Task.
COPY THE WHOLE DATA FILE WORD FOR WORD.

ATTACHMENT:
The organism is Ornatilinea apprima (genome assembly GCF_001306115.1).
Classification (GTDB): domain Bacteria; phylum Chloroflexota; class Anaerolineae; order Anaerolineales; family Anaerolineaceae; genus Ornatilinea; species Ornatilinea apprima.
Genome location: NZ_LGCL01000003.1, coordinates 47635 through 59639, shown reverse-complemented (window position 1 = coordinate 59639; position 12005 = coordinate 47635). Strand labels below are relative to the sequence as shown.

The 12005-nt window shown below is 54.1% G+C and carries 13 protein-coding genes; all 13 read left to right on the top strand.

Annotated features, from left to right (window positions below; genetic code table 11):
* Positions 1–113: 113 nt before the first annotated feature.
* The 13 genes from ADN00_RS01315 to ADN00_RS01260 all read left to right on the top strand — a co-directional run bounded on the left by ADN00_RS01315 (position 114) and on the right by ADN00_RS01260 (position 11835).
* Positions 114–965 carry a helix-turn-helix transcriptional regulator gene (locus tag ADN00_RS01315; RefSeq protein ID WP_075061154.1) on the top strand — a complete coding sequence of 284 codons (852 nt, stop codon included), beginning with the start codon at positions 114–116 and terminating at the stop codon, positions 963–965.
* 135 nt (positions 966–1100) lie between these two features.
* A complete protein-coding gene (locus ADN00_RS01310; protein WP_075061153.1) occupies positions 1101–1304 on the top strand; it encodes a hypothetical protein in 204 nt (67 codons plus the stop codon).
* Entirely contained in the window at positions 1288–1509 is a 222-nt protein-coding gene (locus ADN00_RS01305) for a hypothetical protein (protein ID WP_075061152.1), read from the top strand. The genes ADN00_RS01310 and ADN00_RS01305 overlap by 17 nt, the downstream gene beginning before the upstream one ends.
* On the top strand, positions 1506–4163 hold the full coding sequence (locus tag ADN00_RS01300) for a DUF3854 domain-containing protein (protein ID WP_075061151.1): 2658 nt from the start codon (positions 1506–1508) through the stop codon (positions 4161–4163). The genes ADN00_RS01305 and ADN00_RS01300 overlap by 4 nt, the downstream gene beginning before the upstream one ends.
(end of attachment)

The organism is Ornatilinea apprima (genome assembly GCF_001306115.1).
Classification (GTDB): domain Bacteria; phylum Chloroflexota; class Anaerolineae; order Anaerolineales; family Anaerolineaceae; genus Ornatilinea; species Ornatilinea apprima.
Genome location: NZ_LGCL01000003.1, coordinates 47635 through 59639, shown reverse-complemented (window position 1 = coordinate 59639; position 12005 = coordinate 47635). Strand labels below are relative to the sequence as shown.

The 12005-nt window shown below is 54.1% G+C and carries 13 protein-coding genes; all 13 read left to right on the top strand.

Annotated features, from left to right (window positions below; genetic code table 11):
* Positions 1–113: 113 nt before the first annotated feature.
* The 13 genes from ADN00_RS01315 to ADN00_RS01260 all read left to right on the top strand — a co-directional run bounded on the left by ADN00_RS01315 (position 114) and on the right by ADN00_RS01260 (position 11835).
* Positions 114–965 carry a helix-turn-helix transcriptional regulator gene (locus tag ADN00_RS01315; RefSeq protein ID WP_075061154.1) on the top strand — a complete coding sequence of 284 codons (852 nt, stop codon included), beginning with the start codon at positions 114–116 and terminating at the stop codon, positions 963–965.
* 135 nt (positions 966–1100) lie between these two features.
* A complete protein-coding gene (locus ADN00_RS01310; protein WP_075061153.1) occupies positions 1101–1304 on the top strand; it encodes a hypothetical protein in 204 nt (67 codons plus the stop codon).
* Entirely contained in the window at positions 1288–1509 is a 222-nt protein-coding gene (locus ADN00_RS01305) for a hypothetical protein (protein ID WP_075061152.1), read from the top strand. The genes ADN00_RS01310 and ADN00_RS01305 overlap by 17 nt, the downstream gene beginning before the upstream one ends.
* On the top strand, positions 1506–4163 hold the full coding sequence (locus tag ADN00_RS01300) for a DUF3854 domain-containing protein (protein ID WP_075061151.1): 2658 nt from the start codon (positions 1506–1508) through the stop codon (positions 4161–4163). The genes ADN00_RS01305 and ADN00_RS01300 overlap by 4 nt, the downstream gene beginning before the upstream one ends.